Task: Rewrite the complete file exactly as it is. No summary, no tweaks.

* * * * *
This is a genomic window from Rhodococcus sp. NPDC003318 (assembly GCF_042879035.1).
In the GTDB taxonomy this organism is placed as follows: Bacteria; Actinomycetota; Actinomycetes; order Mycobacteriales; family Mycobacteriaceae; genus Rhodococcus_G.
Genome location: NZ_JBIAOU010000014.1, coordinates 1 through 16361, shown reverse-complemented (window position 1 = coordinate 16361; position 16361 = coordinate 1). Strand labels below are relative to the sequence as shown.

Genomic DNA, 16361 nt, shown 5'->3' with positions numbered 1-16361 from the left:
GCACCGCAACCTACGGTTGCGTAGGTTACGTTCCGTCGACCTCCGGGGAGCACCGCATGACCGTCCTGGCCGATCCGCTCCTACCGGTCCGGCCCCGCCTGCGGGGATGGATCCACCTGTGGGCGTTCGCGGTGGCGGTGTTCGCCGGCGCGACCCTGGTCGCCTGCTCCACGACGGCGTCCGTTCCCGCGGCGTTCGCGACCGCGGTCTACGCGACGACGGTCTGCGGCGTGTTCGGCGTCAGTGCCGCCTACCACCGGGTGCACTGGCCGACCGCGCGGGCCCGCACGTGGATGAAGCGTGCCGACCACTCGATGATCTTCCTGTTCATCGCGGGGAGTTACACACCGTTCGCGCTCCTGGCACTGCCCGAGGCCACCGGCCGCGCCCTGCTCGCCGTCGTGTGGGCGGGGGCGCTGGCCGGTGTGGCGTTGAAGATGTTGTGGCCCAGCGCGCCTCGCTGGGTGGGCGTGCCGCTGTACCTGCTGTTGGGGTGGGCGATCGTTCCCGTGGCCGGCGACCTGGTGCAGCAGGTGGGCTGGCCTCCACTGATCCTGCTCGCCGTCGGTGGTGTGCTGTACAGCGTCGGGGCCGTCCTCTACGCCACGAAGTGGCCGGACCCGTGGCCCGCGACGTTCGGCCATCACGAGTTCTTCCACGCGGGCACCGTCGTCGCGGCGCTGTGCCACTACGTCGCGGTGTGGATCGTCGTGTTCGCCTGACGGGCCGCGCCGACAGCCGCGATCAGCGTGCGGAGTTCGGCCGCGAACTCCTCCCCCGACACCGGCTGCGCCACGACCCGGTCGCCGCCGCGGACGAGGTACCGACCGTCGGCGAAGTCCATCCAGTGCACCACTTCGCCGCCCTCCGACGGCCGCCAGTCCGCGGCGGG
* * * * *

This is a genomic window from Rhodococcus sp. NPDC003318 (assembly GCF_042879035.1).
In the GTDB taxonomy this organism is placed as follows: Bacteria; Actinomycetota; Actinomycetes; order Mycobacteriales; family Mycobacteriaceae; genus Rhodococcus_G.
Genome location: NZ_JBIAOU010000014.1, coordinates 1 through 16361, shown reverse-complemented (window position 1 = coordinate 16361; position 16361 = coordinate 1). Strand labels below are relative to the sequence as shown.

Genomic DNA, 16361 nt, shown 5'->3' with positions numbered 1-16361 from the left:
GCACCGCAACCTACGGTTGCGTAGGTTACGTTCCGTCGACCTCCGGGGAGCACCGCATGACCGTCCTGGCCGATCCGCTCCTACCGGTCCGGCCCCGCCTGCGGGGATGGATCCACCTGTGGGCGTTCGCGGTGGCGGTGTTCGCCGGCGCGACCCTGGTCGCCTGCTCCACGACGGCGTCCGTTCCCGCGGCGTTCGCGACCGCGGTCTACGCGACGACGGTCTGCGGCGTGTTCGGCGTCAGTGCCGCCTACCACCGGGTGCACTGGCCGACCGCGCGGGCCCGCACGTGGATGAAGCGTGCCGACCACTCGATGATCTTCCTGTTCATCGCGGGGAGTTACACACCGTTCGCGCTCCTGGCACTGCCCGAGGCCACCGGCCGCGCCCTGCTCGCCGTCGTGTGGGCGGGGGCGCTGGCCGGTGTGGCGTTGAAGATGTTGTGGCCCAGCGCGCCTCGCTGGGTGGGCGTGCCGCTGTACCTGCTGTTGGGGTGGGCGATCGTTCCCGTGGCCGGCGACCTGGTGCAGCAGGTGGGCTGGCCTCCACTGATCCTGCTCGCCGTCGGTGGTGTGCTGTACAGCGTCGGGGCCGTCCTCTACGCCACGAAGTGGCCGGACCCGTGGCCCGCGACGTTCGGCCATCACGAGTTCTTCCACGCGGGCACCGTCGTCGCGGCGCTGTGCCACTACGTCGCGGTGTGGATCGTCGTGTTCGCCTGACGGGCCGCGCCGACAGCCGCGATCAGCGTGCGGAGTTCGGCCGCGAACTCCTCCCCCGACACCGGCTGCGCCACGACCCGGTCGCCGCCGCGGACGAGGTACCGACCGTCGGCGAAGTCCATCCAGTGCACCACTTCGCCGCCCTCCGACGGCCGCCAGTCCGCGGCGGG